Please can someone advise whether the below terms is a good idea. I working on a start-up and engaged a Lawyer on a deferred fee agreement basis, then he sent the following terms. Before I enter any agreement with him, can someone please advise whether it is good because it sounds too good to be true:
I realize that, for now, you wish to work on a fee-paid basis (which is fine with me), but I also realize that cash can be an issue in a start-up situation, so the following information will - I hope - help you make an informed decision on how we might work together over the medium- to long-term. Nothing here is set in stone, and in any case, if you would prefer to continue working with me on a conventional fee-paid basis, that's great - the deferred fee scheme is really designed for situations where the start-up does not have the financing for legal advice initially, but that problem may not apply to you.
Obviously, what I propose here is tempered by the fact that I will be infusing a business perspective into my work with you and, over time, the arrangement may evolve into more of a business relationship than an adviser-client relationship.
Subject to that observation, I propose the following:-
The above is for information purposes, but I hope it goes some way to explaining how a 'deferred fee' scheme might work as an alternative to a conventional lawyer-client fee-paid relationship.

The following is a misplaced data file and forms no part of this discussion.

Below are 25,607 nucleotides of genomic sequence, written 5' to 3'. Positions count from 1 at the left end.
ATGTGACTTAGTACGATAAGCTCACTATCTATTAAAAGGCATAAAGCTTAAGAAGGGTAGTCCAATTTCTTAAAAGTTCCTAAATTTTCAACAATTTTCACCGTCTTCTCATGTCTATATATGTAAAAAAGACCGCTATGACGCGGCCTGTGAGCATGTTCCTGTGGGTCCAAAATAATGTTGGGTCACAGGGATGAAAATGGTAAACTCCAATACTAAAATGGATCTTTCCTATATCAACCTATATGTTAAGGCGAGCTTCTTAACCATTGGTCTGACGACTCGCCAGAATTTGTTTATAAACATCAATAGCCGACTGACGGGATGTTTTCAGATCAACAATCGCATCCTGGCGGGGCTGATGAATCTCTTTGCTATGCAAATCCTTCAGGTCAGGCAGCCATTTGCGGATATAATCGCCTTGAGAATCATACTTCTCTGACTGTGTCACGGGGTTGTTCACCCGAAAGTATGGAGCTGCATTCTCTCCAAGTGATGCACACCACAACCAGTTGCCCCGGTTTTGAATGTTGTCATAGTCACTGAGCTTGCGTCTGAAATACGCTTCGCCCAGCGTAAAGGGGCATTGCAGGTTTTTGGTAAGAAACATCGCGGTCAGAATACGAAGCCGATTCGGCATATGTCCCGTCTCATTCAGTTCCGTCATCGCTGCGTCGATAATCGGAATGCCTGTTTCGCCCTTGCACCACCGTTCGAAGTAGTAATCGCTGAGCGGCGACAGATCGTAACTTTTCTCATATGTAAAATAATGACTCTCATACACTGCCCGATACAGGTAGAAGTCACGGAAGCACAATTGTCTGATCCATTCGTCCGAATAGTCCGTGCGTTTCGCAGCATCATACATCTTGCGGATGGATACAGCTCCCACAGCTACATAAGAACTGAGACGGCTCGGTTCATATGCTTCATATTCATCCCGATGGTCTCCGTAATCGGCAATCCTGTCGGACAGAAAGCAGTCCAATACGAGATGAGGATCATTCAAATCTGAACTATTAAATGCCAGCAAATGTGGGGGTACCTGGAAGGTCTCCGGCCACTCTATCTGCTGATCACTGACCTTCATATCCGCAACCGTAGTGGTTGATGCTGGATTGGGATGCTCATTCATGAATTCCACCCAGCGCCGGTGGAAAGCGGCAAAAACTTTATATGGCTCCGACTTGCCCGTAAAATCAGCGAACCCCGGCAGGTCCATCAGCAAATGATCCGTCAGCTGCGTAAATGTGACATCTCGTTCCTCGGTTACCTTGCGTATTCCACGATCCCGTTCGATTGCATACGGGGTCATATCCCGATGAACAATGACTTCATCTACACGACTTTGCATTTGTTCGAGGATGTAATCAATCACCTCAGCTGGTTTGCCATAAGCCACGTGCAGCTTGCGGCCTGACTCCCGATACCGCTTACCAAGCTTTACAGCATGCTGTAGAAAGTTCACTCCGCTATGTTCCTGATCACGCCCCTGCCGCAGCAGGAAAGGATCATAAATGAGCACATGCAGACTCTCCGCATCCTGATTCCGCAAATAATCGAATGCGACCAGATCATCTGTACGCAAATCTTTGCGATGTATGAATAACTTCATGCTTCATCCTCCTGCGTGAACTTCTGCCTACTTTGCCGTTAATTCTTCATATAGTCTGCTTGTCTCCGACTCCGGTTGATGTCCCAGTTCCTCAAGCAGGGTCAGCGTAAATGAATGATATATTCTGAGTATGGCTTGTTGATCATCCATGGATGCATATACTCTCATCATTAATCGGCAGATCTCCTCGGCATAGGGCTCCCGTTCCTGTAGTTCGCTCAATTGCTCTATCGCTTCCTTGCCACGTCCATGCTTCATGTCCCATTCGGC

I would never, ever sign something like that. 5% fully diluted? For some legal advice? No way.
He's a shark. He's done this before and you have no idea what you are getting yourself into. What are the requirements for his work? Is there a minimum number of hours he has to work? I could go on and on.
Walk away from this. Pay out of pocket or wait until you have the money. This is a bad deal for you.
Personally, I would rather get a loan to pay for the legal fees. Also £26 per hour is not much at all, at least by United States standards. The work the lawyer does for you should generate business and revenue, and start paying for itself at some point. If you don't see that happening, then perhaps you don't need a lawyer.
£26 per hour was the first alarm bell, his company not being registered for VAT the second. If it walks like a duck, sounds like a duck, it usually is a duck. Avoid like the plague.
5% for legal advice? Ridiculous! Walk away. Your lawyer is important, pick someone with great reputation. Barely known, but even some of the greatest lawyers are willing to guarantee a cap on your payments, so you pay the standard hourly rate, but there's a maximized amount you have to pay. If you involve somebody for stock, the typical - and fair - offering will be like 0,3-0,7 percent NQSO (Non Qualified Stock Option) plus a flat hourly fee. Stock amount depends on the exact work and the stage of the start-up. (The earlier the higher, of course.)